When you live in the mountains – elevation 4,000-5,000 feet – “spring” is a flexible term.
Spring can arrive in early March, for a few days anyway. It will be sunny and warm (in the 50s!), migrating birds start arriving with their beautiful songs, and one willingly – hopefully – believes spring has arrived. It has, after all, been a long winter and hope springs (pun intended) eternal.
But winter has a wicked sense of humor, and will throw some fresh snow and cold temperatures at you, making you admit spring has yet to truly arrive. Plants and animals revert to their slower, wintertime existence until the second – or third – spring arrives, in April, warming things up again.
Yet even in May, a hint of winter’s cold can arrive, briefly, reminding one to never be complacent, to expect the unexpected.
Mountain wildflowers are, I’ve learned, hardy. They handle whatever nature throws at them. Frost? A mere momentary inconvenience. Sub-freezing temperatures? No problem. Spring, and its warmth, will return. It always does. Just wait.
Greenhouse flowers – those I buy to put in pots on my deck, such as geraniums, pansies, and alyssum – aren’t so hardy. I moved the pots into the garage to ride out the overnight frosts for a few days.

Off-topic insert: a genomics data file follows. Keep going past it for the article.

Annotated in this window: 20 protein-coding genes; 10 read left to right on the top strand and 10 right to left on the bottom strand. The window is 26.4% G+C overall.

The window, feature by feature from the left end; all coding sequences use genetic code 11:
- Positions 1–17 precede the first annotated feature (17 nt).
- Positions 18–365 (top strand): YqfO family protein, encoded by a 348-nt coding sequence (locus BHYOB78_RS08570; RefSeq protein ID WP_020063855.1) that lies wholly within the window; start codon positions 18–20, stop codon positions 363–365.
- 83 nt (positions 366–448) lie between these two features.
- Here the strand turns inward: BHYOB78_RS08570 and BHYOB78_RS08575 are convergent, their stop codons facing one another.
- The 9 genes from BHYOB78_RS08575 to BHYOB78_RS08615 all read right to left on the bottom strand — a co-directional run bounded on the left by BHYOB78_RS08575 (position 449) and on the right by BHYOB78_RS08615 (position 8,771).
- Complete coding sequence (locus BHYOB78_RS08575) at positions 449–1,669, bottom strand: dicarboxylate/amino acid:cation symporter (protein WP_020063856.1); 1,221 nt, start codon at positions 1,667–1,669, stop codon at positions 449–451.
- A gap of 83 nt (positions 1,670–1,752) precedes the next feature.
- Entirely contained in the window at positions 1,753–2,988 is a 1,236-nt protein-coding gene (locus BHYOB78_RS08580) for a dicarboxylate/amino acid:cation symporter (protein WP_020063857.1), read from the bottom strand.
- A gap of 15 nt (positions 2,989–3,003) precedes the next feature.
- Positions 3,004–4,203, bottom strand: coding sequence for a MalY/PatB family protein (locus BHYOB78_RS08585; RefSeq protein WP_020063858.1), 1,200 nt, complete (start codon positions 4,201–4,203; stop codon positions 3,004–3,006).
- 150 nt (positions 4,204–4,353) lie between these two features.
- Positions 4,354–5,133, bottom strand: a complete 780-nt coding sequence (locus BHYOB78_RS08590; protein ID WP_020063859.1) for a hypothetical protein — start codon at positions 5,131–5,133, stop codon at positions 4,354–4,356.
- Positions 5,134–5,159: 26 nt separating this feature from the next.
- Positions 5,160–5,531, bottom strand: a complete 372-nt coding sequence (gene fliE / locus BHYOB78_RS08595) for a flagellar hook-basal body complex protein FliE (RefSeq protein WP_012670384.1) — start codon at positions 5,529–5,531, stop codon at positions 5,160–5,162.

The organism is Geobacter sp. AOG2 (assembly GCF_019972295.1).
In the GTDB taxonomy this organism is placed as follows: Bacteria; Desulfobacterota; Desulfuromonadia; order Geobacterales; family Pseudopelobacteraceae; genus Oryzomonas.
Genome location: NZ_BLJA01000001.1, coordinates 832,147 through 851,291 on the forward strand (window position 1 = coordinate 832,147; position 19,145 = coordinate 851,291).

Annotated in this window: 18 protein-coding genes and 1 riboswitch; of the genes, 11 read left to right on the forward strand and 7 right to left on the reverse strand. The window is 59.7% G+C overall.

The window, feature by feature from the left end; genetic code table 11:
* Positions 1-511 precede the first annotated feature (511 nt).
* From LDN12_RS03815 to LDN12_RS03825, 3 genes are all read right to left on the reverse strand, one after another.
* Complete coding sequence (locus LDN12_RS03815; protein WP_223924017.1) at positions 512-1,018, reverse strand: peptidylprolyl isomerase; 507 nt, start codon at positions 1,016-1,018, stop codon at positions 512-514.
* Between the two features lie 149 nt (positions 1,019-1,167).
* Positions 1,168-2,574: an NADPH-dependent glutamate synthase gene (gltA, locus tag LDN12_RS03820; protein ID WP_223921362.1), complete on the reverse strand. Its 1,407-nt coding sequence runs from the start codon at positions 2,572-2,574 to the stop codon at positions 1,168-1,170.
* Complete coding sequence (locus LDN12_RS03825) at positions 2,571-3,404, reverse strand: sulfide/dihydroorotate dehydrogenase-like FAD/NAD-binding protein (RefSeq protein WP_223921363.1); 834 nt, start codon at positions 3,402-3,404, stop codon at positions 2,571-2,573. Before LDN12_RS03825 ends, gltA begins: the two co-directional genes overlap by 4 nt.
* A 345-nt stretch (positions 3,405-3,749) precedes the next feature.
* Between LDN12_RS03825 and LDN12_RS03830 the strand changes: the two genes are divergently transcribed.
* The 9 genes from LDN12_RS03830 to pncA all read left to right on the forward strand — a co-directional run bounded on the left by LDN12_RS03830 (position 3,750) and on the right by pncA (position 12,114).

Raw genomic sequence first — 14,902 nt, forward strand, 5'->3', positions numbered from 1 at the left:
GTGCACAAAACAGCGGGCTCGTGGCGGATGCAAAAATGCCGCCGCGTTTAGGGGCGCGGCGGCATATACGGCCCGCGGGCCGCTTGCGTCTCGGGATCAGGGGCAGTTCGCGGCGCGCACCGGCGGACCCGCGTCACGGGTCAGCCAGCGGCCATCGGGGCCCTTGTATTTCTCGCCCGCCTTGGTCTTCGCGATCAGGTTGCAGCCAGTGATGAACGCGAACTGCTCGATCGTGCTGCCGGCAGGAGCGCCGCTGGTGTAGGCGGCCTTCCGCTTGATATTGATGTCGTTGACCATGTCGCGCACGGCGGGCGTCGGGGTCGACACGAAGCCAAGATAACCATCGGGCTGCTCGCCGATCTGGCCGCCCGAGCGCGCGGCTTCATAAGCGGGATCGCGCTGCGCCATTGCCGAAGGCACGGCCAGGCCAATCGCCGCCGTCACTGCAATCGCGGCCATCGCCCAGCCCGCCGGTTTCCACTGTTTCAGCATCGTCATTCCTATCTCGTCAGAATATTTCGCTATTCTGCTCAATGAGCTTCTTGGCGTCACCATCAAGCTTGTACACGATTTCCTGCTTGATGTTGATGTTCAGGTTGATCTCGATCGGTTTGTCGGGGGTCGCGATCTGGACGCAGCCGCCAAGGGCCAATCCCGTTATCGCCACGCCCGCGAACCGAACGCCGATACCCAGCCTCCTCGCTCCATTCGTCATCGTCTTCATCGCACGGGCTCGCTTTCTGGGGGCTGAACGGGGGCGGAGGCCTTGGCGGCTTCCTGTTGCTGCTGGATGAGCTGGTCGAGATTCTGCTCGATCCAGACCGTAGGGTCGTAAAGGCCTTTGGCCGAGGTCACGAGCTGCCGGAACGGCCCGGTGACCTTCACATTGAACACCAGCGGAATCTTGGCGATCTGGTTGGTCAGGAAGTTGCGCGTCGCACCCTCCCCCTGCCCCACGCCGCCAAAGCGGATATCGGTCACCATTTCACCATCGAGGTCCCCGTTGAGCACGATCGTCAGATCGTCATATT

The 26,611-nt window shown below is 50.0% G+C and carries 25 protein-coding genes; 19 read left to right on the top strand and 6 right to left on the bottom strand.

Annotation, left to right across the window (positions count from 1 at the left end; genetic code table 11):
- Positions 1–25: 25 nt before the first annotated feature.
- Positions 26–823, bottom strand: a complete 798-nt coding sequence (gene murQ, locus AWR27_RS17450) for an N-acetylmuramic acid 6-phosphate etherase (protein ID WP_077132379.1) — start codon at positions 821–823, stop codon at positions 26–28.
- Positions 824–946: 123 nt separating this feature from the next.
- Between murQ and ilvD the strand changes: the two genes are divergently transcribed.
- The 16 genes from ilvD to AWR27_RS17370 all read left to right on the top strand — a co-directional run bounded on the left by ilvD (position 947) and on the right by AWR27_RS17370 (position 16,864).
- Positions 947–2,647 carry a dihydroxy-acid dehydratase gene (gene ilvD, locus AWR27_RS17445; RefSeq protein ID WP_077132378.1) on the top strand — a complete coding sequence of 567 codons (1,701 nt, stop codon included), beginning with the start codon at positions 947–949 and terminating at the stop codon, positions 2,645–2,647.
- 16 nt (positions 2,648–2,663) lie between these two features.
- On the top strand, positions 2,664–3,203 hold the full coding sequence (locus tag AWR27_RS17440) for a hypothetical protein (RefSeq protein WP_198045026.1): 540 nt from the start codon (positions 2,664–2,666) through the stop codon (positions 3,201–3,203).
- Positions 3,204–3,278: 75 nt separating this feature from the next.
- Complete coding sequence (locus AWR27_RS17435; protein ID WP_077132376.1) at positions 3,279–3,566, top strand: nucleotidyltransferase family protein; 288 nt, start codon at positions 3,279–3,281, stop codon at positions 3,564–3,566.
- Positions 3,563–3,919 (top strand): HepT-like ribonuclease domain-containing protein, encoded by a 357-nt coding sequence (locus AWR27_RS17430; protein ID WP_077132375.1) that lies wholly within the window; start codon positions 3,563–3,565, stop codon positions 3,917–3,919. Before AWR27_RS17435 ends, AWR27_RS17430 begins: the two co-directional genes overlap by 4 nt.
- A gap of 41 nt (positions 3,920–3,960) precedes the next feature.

These photos of forest wildflowers were taken on May 4th and 6th during early morning runs with my dogs in the forest, temperatures hovering around freezing. Other than the sunflowers, these wildflowers are tiny, making me focus on the ground more than usual, crouching low to take photos, often scrambling up banks to get closeups. The results are worth the effort, I think. My dogs are patient, waiting, used to me suddenly stopping to take a few photos before continuing on our way.
An unintended example of wildflower hardiness: when I returned from our forest run the morning of May 4th, I found some of my home garden wildflowers – lupine and flax – coated in thick ice, a sprinkler having watered them all night. (I have an artesian well so I run a hose from the well head to sprinklers for my lawn and garden and let it run 24/7.) They soon thawed in the day’s sun and were none the worse for wear.
Featured image: early larkspur, covered in frost. One of my favorite wildflowers because of their deep blue color.